IELTS vocabulary: Jobs

One of the most common topics you will come across in the IELTS speaking exam is the world of work. People spend a lot of time at work, so it makes sense that jobs come up a lot in this exam. On this page, you can find practice questions, a sample answer video, as well…

Practice Questions

Part one

  • Do you work or are you a student?
  • What’s your job?
  • What is the best thing about your current job?
  • Do you think it’s better to work for a company or be self-employed?

Part two

Describe a job you would like to have. You should say:
What this job would involve,
where you would do this job,
which qualifications you would need,
and explain why you would like to have this job.

Part three

  • Are people fairly paid for their work?
  • Why do some people work too hard?
  • Which is more important: having a job that pays well or a job you like?
  • What do people need to know before taking a job?
  • How has employment changed in recent years?
  • Do you prefer working in an office or at home?

Sample Answers: Jobs

Jobs and Work Vocabulary

This vocabulary list is presented in the same order as the words that appear in the sample answer video. Either follow along with this list or read the list first before checking out the video.

Similar to a teacher. However, a coach is there to help people help themselves while a teacher is more likely to present information.
Work with
If you ‘work for’ someone, they are your boss. If you ‘work with’ someone, you either work at the same company as them, or they are your client.
Work for yourself
Another way to say ‘self employed’.
A list of the times when you are supposed to be at work.
Work from home
This is a common way of describing someone who stays home to work rather than going to the office. If you only do this occasionally you can make sentences like ‘I will be working from home on Tuesday.’
To travel to work. You can also use this as a noun to say things like ‘I have a long commute.’
When talking about jobs, we often use this as an adjective to describe something that makes you feel free. For example, ‘The new set of regulations at work are very freeing.’
Ideal job
This is a common collocation that we can use to describe a job that is perfect for us. You can also use ‘dream job’ which is slightly more informal.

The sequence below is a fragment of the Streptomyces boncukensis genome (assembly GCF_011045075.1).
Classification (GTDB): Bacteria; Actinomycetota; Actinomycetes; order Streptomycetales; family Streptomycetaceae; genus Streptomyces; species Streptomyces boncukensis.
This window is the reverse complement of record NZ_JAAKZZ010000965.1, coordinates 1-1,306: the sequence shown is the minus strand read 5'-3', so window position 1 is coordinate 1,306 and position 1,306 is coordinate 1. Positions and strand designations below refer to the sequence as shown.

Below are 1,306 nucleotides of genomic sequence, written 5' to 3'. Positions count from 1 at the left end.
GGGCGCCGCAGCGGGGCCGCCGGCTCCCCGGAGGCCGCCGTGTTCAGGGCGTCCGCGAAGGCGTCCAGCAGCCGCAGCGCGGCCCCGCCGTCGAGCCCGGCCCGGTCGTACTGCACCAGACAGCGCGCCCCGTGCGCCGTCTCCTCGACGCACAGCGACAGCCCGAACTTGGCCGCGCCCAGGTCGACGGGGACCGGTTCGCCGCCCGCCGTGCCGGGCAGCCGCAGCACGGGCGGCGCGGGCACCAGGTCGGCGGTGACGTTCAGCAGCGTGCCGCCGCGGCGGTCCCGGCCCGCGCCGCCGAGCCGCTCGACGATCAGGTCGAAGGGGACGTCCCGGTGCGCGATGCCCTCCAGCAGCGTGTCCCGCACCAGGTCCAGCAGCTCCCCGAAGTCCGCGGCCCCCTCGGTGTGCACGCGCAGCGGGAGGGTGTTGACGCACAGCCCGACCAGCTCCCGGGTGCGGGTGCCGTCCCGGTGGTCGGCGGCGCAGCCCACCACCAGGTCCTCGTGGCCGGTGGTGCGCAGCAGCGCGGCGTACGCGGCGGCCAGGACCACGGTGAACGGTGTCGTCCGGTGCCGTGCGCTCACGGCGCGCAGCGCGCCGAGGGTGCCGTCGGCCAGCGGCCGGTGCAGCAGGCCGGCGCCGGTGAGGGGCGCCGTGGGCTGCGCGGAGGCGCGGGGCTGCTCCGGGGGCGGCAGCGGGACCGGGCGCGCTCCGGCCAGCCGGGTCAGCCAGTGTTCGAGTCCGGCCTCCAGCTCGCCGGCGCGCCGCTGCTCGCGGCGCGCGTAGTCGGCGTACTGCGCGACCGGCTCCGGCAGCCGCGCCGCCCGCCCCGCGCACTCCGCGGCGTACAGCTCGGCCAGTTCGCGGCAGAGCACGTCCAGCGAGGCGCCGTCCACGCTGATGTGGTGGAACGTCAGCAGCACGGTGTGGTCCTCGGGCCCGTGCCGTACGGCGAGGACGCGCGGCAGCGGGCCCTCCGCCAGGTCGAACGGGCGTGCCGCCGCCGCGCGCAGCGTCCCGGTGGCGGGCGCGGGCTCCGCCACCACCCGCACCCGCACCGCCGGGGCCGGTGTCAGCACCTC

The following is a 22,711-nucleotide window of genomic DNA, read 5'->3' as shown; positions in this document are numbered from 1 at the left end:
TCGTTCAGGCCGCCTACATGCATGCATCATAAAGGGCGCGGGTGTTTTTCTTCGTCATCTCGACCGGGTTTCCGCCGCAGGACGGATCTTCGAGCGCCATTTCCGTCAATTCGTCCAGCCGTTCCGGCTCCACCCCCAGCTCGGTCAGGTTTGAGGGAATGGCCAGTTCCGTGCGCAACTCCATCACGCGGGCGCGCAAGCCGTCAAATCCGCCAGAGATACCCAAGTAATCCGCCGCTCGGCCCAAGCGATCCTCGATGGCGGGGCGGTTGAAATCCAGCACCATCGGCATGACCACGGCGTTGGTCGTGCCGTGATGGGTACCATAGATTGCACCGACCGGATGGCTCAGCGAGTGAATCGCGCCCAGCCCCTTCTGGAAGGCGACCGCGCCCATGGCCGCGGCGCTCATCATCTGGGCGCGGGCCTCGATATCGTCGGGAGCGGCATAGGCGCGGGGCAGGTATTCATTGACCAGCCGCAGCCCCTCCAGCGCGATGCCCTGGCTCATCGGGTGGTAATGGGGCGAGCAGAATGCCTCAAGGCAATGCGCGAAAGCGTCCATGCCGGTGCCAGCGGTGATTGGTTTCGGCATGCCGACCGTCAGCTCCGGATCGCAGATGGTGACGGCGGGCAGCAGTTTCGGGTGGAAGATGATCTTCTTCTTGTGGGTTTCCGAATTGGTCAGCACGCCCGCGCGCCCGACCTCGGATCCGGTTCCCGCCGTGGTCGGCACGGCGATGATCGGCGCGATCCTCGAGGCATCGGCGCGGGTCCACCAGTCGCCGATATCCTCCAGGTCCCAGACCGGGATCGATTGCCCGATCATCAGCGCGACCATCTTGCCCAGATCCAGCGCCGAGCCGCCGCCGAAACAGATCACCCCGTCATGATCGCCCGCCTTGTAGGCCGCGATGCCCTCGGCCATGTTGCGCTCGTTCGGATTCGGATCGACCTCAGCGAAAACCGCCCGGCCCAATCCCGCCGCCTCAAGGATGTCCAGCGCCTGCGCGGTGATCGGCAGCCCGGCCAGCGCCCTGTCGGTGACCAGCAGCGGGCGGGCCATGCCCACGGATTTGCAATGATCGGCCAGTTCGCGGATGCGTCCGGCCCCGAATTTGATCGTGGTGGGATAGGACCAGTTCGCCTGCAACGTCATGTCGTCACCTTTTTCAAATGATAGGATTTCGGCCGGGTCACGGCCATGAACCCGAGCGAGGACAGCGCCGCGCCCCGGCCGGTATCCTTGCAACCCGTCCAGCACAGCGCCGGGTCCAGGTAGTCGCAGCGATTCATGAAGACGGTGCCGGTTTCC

Turn a profit
A more natural-sounding way of saying ‘make a profit’ or ‘make money’.
Something which is wanted by many people. For this topic, we can describe people as ‘in demand’, but we also frequently use it for describing skills. E.g. ‘Coding is an in-demand skill these days.
‘Formal qualification
A formal qualification is something like a certificate, diploma or degree which you get after completing a course and passing a test. For some jobs, like being a bicycle mechanic, formal qualifications are not required because people care more about your skill level than what qualifications you have.
Culinary school
A school where you learn to cook.
Health and safety qualifications
These are certificates which demonstrate that you know how to do things in a safe way.
We can use these terms to describe a person who is paid too little or too much. We might also use them to describe a job.
To add value
This phrase can be used in several ways including helping a company make money or simply making the world a better place.
An adjective for someone who works too much. They might be suffering from stress or tiredness as a result.
Work life balance
How much your job lets you enjoy the rest of your life. We often say ‘good work life balance’ or ‘bad work life balance’.
The amount of money you earn. We especially use this when talking about monthly or yearly earnings. If you are talking about how much you earn per hour, it would be more common to say ‘wage’.
From nine till five
We can use this literally to mean ‘from 9am to 5pm’, but we also use it figuratively to mean ‘all of the working day’.
Opportunities for growth
If a job gives you opportunities for growth, the job likely gives you training and chances to get promoted. The opposite would be a ‘dead end job’.
Workplace culture
How the people at a company act. Some common phrases with this are ‘supportive workplace culture’, ‘competitive workplace culture’ and ‘toxic workplace culture’.
Job for life
When you work for the same company until you retire.
Diagonal promotion
To be promoted to a higher position in a different company. This used to be fairly uncommon but is becoming more and more popular.

Next Steps

If you want to learn more about jobs as a topic in the IELTS exam, check out this essay about the importance of work experience. If you have any questions about jobs vocabulary, feel free to leave a comment below and I’ll get back to you. 

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